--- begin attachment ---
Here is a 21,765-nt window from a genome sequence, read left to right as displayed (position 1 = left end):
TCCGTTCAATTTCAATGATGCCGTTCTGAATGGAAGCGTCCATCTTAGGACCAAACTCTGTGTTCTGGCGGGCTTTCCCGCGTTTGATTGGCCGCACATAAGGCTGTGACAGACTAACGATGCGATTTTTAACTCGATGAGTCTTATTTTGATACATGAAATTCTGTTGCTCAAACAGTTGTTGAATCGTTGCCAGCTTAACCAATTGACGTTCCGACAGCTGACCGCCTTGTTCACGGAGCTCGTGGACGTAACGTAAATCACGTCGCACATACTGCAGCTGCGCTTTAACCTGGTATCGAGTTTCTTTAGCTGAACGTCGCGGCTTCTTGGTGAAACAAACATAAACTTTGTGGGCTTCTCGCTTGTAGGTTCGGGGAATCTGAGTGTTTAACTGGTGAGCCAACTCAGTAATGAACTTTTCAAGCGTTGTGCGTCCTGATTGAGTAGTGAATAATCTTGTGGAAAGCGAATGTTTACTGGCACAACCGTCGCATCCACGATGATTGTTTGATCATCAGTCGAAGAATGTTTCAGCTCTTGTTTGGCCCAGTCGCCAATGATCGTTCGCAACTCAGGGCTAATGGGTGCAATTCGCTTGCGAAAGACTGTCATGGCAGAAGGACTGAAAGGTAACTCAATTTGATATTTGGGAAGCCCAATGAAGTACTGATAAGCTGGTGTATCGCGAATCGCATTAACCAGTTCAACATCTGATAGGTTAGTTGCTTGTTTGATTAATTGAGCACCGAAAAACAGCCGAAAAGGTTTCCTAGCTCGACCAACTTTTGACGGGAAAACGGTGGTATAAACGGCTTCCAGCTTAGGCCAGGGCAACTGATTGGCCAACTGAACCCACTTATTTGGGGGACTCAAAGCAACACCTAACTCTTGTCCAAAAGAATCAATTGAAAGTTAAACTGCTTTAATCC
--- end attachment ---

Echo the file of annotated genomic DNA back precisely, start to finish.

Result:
Here is a 21,765-nt window from a genome sequence, read left to right as displayed (position 1 = left end):
TCCGTTCAATTTCAATGATGCCGTTCTGAATGGAAGCGTCCATCTTAGGACCAAACTCTGTGTTCTGGCGGGCTTTCCCGCGTTTGATTGGCCGCACATAAGGCTGTGACAGACTAACGATGCGATTTTTAACTCGATGAGTCTTATTTTGATACATGAAATTCTGTTGCTCAAACAGTTGTTGAATCGTTGCCAGCTTAACCAATTGACGTTCCGACAGCTGACCGCCTTGTTCACGGAGCTCGTGGACGTAACGTAAATCACGTCGCACATACTGCAGCTGCGCTTTAACCTGGTATCGAGTTTCTTTAGCTGAACGTCGCGGCTTCTTGGTGAAACAAACATAAACTTTGTGGGCTTCTCGCTTGTAGGTTCGGGGAATCTGAGTGTTTAACTGGTGAGCCAACTCAGTAATGAACTTTTCAAGCGTTGTGCGTCCTGATTGAGTAGTGAATAATCTTGTGGAAAGCGAATGTTTACTGGCACAACCGTCGCATCCACGATGATTGTTTGATCATCAGTCGAAGAATGTTTCAGCTCTTGTTTGGCCCAGTCGCCAATGATCGTTCGCAACTCAGGGCTAATGGGTGCAATTCGCTTGCGAAAGACTGTCATGGCAGAAGGACTGAAAGGTAACTCAATTTGATATTTGGGAAGCCCAATGAAGTACTGATAAGCTGGTGTATCGCGAATCGCATTAACCAGTTCAACATCTGATAGGTTAGTTGCTTGTTTGATTAATTGAGCACCGAAAAACAGCCGAAAAGGTTTCCTAGCTCGACCAACTTTTGACGGGAAAACGGTGGTATAAACGGCTTCCAGCTTAGGCCAGGGCAACTGATTGGCCAACTGAACCCACTTATTTGGGGGACTCAAAGCAACACCTAACTCTTGTCCAAAAGAATCAATTGAAAGTTAAACTGCTTTAATCC